White Christmas certainly is, well, white. Many consider both the song and 1954 film, White Christmas, to be a quintessential part of American holiday culture. It stars some of the most famous stars from the Golden Age of Hollywood, like Bing Crosby, Danny Kay, and Rosemary Clooney. It gives us feelings of nostalgia with odes to Rogers and Hammerstein, big dance numbers (choreographed by Bob Fosse and Robert Alton), and predictable love stories. But are these feelings universal to all of us, or just white Americans? I’m not going to lie, I am a sucker for old Hollywood films. I love the big dance numbers, aesthetic costumes, and predictable plots. They bring comfort to me. However, films made at this time (like White Christmas) certainly have their flaws. If we are going to continue loving White Christmas, it is necessary to give it a critical analysis, specifically of its performances of whiteness and its emphasis of traditional gender stereotypes on stage.
Come to “Holiday Inn”
Let’s start by debunking some common misconceptions regarding the musical film. First off, the musical is technically, well a jukebox musical of Irving Berlin’s songs. The infamous “White Christmas,” song was written by Irving Berlin, formerly Israel Beilin, the famous Russian-Jewish immigrant composer. Berlin wrote the song in 1942 for another Christmas musical starring Bing Crosby known as “Holiday Inn.” When asked why a Jewish American would be writing Christmas songs, Berlin responded with “I wrote it as an American.” Some attribute his creation of the song to Berlin’s identity and belonging as an American immigrant, as celebrating Christmas was seen as integral to American culture. The song first aired in December 1941, just after Pearl Harbor, promoting a sense of American cultural unity during the War. The film features other songs previously debuted in Holiday Inn, like the instrumental version of “Abraham.” The musical composition of “Snow,” was made originally for the musical “Call Me Madam,” but lyrics were changed to fit the context of White Christmas. “What Can You do with a General?” was also recycled for the film.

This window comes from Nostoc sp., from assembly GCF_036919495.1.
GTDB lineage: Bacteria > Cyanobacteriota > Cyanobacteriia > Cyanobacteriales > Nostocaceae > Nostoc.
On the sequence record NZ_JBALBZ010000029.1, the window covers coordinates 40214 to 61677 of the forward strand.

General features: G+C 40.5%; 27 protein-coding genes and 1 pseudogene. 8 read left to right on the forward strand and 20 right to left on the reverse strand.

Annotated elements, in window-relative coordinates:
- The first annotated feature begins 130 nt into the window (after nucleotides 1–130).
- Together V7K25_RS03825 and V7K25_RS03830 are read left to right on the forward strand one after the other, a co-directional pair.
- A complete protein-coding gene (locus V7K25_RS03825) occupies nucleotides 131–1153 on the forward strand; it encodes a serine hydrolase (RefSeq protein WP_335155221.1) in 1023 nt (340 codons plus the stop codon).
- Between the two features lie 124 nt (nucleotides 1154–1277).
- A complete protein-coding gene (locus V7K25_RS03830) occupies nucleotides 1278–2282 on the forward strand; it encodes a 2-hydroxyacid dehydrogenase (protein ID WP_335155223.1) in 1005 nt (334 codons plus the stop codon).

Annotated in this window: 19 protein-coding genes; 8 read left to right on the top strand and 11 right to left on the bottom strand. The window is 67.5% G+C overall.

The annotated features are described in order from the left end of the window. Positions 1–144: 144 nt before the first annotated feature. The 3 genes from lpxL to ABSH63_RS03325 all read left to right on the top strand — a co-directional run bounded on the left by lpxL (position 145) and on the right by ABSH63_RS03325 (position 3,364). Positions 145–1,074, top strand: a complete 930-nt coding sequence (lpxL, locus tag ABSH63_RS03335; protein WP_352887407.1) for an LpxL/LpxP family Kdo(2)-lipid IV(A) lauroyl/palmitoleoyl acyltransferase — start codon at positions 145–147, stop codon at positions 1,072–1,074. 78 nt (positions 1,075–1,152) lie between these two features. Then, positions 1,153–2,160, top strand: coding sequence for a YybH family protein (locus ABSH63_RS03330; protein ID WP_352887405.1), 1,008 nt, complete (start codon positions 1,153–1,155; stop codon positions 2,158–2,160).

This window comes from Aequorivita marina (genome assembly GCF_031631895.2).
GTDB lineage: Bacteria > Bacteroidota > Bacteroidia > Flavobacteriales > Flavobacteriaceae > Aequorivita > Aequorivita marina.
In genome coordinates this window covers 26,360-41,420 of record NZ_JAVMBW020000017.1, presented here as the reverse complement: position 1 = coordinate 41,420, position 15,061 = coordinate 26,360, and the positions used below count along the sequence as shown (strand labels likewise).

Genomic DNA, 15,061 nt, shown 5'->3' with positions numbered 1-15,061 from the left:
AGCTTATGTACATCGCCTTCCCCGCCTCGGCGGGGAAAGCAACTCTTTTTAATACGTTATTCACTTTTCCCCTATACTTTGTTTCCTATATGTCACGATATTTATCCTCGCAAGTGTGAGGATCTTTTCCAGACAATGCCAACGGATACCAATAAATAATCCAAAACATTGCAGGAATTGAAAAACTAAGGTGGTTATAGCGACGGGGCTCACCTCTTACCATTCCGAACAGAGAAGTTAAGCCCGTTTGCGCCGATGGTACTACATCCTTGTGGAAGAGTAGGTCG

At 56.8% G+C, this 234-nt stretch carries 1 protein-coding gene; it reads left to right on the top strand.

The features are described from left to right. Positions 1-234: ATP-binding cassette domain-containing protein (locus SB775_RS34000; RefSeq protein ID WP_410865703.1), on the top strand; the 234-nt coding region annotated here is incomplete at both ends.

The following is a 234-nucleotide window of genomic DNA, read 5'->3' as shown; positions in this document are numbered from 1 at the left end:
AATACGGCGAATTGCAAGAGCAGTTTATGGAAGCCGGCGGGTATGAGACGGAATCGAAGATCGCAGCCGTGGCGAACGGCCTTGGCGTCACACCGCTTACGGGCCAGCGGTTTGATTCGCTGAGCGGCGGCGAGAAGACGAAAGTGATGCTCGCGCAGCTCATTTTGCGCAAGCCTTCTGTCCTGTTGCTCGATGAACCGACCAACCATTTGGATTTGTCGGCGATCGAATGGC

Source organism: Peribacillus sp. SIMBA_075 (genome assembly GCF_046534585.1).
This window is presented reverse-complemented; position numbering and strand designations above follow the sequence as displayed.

The film loosely resembles the plot of Holiday Inn (1942) as well, telling the love story between two entertainer duos: WWII veterans and sisters. Captain Bob Wallace (Bing Crosby) is a former Broadway star who teams up with Phil Davis (Danny Kaye); the two provide entertainment for troops their time serving in the war and go into business together after they return home. They soon meet Judy and Betty, the sister duo, and wind up at an Inn in Vermont as a result of Phil’s mischievous plan to set Bob up with a Betty. (Let’s not forget Phil also takes a strong liking to Betty’s sister Judy).
Let’s start with gender. The Hayne’s sisters’ first musical number “Sisters,” is strikingly resemblant to the number “Two Little Girls from Little Rock,” which features Marilyn Monroe in Diamonds are a Girl’s Best Friend. The sisters come out dressed in extravagant baby blue dresses holding obnoxiously large, feathered fans (designed by Edith Head). While the song lyrics seem to emphasize the strong bond the girls have as they sing “Lord, help the mister/ who comes between me and my sister,” but quickly transitions into “sister, don’t come between me and my man.” The song’s entire premise and purpose highlights the mentality that of course, they both should marry, and obviously it should be a man. The reprise of the number features Bob and Phil perform for the sisters in drag like costumes.
A truly “white” performance
The following musical number “The Best Things Happen While You’re Dancing,” features Phil and Judy singing and dancing in perfect harmony. It’s too perfect, just like the couple’s newfound love for each other. Not to mention Vera Ellen is twirling in what looks like six-inch heels. However, the audience gets to experience a beautifully choreographed romantic experience between the two. Never more have I wanted to go twirl around in a massive swing dress. This number again, emphasizes the binary reality that Judy must end up with Phil. This is what Judy wants, I guess. I would describe this number as quintessential of the Golden Age of Hollywood. A man and woman deeply in love with each other, lost in a beautiful swing dance. While Vera Ellen really can’t sing, (her voice was dubbed throughout the film), she sure can dance!